Elevated C-reactive protein and posttraumatic stress pathology among survivors of the 9/11 World Trade Center attacks
Published on Jun 1, 2017in Journal of Psychiatric Research 3.92
· DOI :10.1016/j.jpsychires.2017.01.007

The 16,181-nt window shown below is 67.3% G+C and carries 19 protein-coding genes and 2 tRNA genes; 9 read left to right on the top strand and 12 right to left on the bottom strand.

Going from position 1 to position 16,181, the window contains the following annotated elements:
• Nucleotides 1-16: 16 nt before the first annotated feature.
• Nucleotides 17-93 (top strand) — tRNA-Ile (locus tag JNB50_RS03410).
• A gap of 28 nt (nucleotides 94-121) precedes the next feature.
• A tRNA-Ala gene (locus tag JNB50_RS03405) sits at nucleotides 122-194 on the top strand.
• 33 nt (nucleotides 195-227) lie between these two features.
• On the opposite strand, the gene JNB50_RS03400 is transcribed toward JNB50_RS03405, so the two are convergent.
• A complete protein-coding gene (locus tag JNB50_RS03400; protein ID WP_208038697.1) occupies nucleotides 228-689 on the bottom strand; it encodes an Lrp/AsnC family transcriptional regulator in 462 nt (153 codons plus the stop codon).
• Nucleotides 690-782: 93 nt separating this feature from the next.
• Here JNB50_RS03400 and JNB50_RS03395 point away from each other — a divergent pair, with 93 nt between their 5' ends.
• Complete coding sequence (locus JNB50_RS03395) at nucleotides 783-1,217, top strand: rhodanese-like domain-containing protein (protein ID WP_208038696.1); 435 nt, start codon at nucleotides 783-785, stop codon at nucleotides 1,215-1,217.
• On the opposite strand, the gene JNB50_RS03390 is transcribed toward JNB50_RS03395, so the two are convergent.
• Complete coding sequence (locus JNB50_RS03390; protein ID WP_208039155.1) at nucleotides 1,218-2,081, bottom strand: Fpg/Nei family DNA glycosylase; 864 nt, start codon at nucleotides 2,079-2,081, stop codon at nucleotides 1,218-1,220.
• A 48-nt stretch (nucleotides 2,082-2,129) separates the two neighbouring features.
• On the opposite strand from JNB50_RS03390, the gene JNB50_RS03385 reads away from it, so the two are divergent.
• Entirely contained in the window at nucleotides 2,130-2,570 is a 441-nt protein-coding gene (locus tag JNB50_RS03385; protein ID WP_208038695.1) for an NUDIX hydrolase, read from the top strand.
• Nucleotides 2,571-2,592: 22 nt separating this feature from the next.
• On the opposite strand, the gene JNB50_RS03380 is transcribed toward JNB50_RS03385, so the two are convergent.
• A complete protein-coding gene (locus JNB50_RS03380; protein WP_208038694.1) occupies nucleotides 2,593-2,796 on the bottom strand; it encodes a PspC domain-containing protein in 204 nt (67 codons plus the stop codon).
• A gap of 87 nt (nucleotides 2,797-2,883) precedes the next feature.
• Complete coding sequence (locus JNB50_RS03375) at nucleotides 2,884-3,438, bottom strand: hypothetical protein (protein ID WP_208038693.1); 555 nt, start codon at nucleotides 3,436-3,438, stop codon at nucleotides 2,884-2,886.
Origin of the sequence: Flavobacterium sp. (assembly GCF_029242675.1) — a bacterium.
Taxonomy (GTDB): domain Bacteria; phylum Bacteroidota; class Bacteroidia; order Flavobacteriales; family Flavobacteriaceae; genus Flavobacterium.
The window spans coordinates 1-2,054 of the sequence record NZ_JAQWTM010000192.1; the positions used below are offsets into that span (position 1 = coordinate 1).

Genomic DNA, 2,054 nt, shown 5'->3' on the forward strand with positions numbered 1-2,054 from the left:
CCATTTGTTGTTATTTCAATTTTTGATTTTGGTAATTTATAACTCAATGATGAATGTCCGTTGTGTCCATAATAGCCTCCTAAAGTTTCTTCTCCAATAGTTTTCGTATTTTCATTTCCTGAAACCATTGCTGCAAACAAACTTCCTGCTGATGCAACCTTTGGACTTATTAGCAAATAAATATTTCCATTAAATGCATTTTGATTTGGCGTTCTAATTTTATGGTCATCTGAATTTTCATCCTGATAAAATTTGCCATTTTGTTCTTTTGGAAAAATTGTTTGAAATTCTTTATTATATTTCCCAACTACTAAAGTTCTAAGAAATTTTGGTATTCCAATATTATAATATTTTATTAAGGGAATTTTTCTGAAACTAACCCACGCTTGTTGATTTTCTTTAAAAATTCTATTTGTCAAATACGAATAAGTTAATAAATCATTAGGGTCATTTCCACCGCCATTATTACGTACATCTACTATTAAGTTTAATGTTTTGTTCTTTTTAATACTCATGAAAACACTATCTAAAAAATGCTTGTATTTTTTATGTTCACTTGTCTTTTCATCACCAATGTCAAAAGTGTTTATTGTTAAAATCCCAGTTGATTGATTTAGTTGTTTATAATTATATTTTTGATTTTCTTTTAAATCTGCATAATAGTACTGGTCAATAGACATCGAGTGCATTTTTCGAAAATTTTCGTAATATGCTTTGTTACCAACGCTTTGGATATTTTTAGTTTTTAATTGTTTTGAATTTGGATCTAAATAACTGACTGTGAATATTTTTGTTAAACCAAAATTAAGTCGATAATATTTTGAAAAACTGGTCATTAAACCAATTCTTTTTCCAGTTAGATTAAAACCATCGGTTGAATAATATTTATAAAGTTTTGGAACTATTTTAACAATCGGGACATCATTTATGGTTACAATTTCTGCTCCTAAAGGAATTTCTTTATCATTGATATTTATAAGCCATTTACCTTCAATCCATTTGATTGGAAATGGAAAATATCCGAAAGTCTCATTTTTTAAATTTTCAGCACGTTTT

Abstract Background Systemic inflammation has emerged as a promising marker and potential mechanism underlying post-traumatic stress disorder (PTSD). The relationship between posttraumatic stress pathology and systemic inflammation has not, however, been consistently replicated and is potentially confounded by comorbid illness or injury, common complications of trauma exposure. Methods We analyzed a large naturalistic cohort sharing a discrete physical and mental health trauma from the destruction of the World Trade Center (WTC) towers on September 11, 2001 (n = 641). We evaluated the relationship between multiple physical and mental health related indices collected through routine evaluations at the WTC Environmental Health Center (WTC EHC), a treatment program for community members exposed to the disaster. C-Reactive Protein (CRP), a marker of systemic inflammation, was examined in relation to scores for PTSD, PTSD symptom clusters (re-experiencing, avoidance, negative cognitions/mood, arousal), depression and anxiety, while controlling for WTC exposures, lower respiratory symptoms, age, sex, BMI and smoking as potential risks or confounders. Results CRP was positively associated with PTSD severity ( p 0 .001), trending toward association with depression ( p = 0.06), but not with anxiety ( p = 0.27). CRP was positively associated with re-experiencing ( p 0 .001) and avoidance ( p 0 .05) symptom clusters, and trended toward associations with negative cognitions/mood ( p = 0.06) and arousal ( p = 0.08). Conclusions In this large study of the relationship between CRP and posttraumatic stress pathology, we demonstrated an association between systemic inflammation and stress pathology (PTSD; trending with depression), which remained after adjusting for potentially confounding variables. These results contribute to research findings suggesting a salient relationship between inflammation and posttraumatic stress pathology.